Tuesday, 9 March 2021

Ancile! The 9th March!

Martius – which was the first month of the pre-Julian Ancient Roman calendar – was the month dedicated to the god Mars and it was as busy a month as a few of the others!

Mars- Capitoline Museum, Rome

In Ancient Rome, the concept of an official holiday from work did not seem to exist but there were many feast days instead which were a time to celebrate, even if only a little by the poor, or if you were a slave. The 9th of March was one of those very special days, and was the day of the ancilia. Twelve sacred shields of a notable shape were brought out and paraded through the streets, carried by twelve dedicated and identically dressed priests named the Salii. According to legend, the Salii order of priests was specially created during the reign of Numa Pompilius, the second king of Rome. Their dedicated purpose was to ensure the safety of the twelve shields and it was their job to display them to the people of Rome, a parade which began on the 9th of March.

Why twelve shields and twelve priests?



The story of the ancilia, like many ancient legends, was probably created to boost the power of the state. One version of the story tells that during the reign of Numa Pompilius, a devastating plague swept through Rome. Living in this current time of the Covid 19 pandemic of 2020/2021, it’s easy to see that ancient people needed something to account for the desolation caused by such a disease. A divine intervention was created to bolster the allegiance and spirits of those who remained alive. Magically, or otherwise, the story tells of a shield falling from the heavens. After this event, the progress of the plague slowed down and a voice was heard to say that Rome would be mistress of the world while the shield was preserved.

 


The shield became regarded as one of the pignora imperii, items which were sacred guarantors that would maintain Rome as a sovereign state, a sovereign entity. (The Greeks had a similar equivalent regarding their Palladium) However, in case someone tried to steal the initial shield that fell from the heavens, in a similar way to Ulysses stealing the Palladium, Numa Pompilius made a declaration. He ordered that eleven exact copies of the shield be made which were kept with the original, effectively hiding the true sacred one in ‘plain sight’, a ploy to confuse any would be thieves. It seems the idea for his instruction may have come from his divine consort and councillor, the nymph Egeria.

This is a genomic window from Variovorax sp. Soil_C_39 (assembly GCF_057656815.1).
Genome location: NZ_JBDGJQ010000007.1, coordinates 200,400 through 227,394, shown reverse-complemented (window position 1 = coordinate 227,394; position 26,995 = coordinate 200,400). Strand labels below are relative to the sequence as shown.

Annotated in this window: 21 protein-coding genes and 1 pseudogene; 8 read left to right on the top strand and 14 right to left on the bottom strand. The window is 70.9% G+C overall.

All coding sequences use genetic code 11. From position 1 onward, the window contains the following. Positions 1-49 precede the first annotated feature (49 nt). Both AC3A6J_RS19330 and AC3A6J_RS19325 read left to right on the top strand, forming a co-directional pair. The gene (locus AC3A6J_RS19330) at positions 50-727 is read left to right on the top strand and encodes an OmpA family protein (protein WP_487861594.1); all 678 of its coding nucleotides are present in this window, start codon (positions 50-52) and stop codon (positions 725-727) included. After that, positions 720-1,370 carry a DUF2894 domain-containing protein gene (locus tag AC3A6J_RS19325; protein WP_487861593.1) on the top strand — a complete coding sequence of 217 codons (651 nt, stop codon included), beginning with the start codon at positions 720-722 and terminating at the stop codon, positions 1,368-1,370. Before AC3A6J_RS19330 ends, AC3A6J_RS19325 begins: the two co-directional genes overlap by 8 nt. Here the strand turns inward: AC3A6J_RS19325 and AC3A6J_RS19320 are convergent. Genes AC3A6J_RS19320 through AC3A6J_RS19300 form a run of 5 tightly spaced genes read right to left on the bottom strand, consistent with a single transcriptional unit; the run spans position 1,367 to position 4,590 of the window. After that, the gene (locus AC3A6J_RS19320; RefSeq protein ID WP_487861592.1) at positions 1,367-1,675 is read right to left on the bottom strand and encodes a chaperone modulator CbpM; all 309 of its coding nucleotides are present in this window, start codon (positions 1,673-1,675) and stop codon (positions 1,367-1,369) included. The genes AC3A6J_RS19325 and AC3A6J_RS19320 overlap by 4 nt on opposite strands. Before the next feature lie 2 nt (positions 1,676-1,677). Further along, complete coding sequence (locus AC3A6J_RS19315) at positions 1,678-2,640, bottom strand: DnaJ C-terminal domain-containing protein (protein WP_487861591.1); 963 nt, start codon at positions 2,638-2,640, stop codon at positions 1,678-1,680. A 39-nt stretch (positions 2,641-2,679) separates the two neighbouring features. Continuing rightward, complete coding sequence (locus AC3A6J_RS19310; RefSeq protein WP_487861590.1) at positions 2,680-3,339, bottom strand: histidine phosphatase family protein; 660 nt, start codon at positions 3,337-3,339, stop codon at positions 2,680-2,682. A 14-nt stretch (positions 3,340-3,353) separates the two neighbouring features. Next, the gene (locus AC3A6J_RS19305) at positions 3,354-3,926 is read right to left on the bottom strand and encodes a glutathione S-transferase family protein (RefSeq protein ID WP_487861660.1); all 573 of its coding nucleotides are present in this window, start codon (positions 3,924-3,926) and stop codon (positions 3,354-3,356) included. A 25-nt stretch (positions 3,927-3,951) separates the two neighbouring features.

To further safeguard the ancile (ancilia when relating to all twelve) the Salii order was created. These twelve priests were tasked with looking after the shields and they held the job for life, unless they chose to leave having been given another important ‘post’ in Rome. Their place of assembly was the Curia Saliorum on the Palatine hill, and they were named the Salii Palatini. [They are not to be confused with the Salii Collini who gathered on the Quirinal Hill. Originally, these were originally two distinct communities. N.B. The name Salii also occurs in other parts of ‘Italy’.]

 

On the 9th March the Salii paraded out of the Curia Saliorum. They were bedecked in a uniform which resembled a cross between a priest and a warrior.  They wore as short embroidered tunic, a bronze breastplate, a (red?) short cloak, and a pointed cap (apex). As well as carrying an ancile (sacred shield) they also carried as short staff which they used to beat the shield like a drum. They danced and sang the Carmen Saliari, their sacred song around the streets.

Of course, they couldn’t cover all of the streets of Rome in one day, so the shields were paraded around (probably on and off) during the rest of March. But that isn’t nearly the end of the story because the Salii were very busy on the 14th, 18th and 24th of March as well.

You can look out for more information on those dates, coming your way…very soon.

But for now celebrate, with me, the 9th of Martius.

SlĂ inte!

images: Wikimedia Commons

1 comment:

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